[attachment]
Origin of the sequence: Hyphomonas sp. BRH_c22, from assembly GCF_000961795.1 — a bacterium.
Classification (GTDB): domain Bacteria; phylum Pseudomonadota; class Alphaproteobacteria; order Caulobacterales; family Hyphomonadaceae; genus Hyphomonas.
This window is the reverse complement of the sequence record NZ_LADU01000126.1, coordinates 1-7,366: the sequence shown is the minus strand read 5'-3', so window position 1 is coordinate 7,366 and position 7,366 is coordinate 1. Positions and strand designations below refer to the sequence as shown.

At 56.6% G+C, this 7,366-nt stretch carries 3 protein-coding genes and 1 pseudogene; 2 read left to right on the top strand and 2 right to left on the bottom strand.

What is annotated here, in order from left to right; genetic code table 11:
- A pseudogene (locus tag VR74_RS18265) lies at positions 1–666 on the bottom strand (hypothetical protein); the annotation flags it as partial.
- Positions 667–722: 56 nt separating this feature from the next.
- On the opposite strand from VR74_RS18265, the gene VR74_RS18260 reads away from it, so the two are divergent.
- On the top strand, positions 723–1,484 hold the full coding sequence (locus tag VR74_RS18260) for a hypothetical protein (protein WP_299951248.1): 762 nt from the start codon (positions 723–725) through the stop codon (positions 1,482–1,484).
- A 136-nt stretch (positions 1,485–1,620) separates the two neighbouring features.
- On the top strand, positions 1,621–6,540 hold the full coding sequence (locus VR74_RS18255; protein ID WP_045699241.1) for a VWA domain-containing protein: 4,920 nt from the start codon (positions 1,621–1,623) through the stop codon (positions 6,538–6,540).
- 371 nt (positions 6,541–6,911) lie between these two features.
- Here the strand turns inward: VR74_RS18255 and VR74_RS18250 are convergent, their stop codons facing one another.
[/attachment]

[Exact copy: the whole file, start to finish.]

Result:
Origin of the sequence: Hyphomonas sp. BRH_c22, from assembly GCF_000961795.1 — a bacterium.
Classification (GTDB): domain Bacteria; phylum Pseudomonadota; class Alphaproteobacteria; order Caulobacterales; family Hyphomonadaceae; genus Hyphomonas.
This window is the reverse complement of the sequence record NZ_LADU01000126.1, coordinates 1-7,366: the sequence shown is the minus strand read 5'-3', so window position 1 is coordinate 7,366 and position 7,366 is coordinate 1. Positions and strand designations below refer to the sequence as shown.

At 56.6% G+C, this 7,366-nt stretch carries 3 protein-coding genes and 1 pseudogene; 2 read left to right on the top strand and 2 right to left on the bottom strand.

What is annotated here, in order from left to right; genetic code table 11:
- A pseudogene (locus tag VR74_RS18265) lies at positions 1–666 on the bottom strand (hypothetical protein); the annotation flags it as partial.
- Positions 667–722: 56 nt separating this feature from the next.
- On the opposite strand from VR74_RS18265, the gene VR74_RS18260 reads away from it, so the two are divergent.
- On the top strand, positions 723–1,484 hold the full coding sequence (locus tag VR74_RS18260) for a hypothetical protein (protein WP_299951248.1): 762 nt from the start codon (positions 723–725) through the stop codon (positions 1,482–1,484).
- A 136-nt stretch (positions 1,485–1,620) separates the two neighbouring features.
- On the top strand, positions 1,621–6,540 hold the full coding sequence (locus VR74_RS18255; protein ID WP_045699241.1) for a VWA domain-containing protein: 4,920 nt from the start codon (positions 1,621–1,623) through the stop codon (positions 6,538–6,540).
- 371 nt (positions 6,541–6,911) lie between these two features.
- Here the strand turns inward: VR74_RS18255 and VR74_RS18250 are convergent, their stop codons facing one another.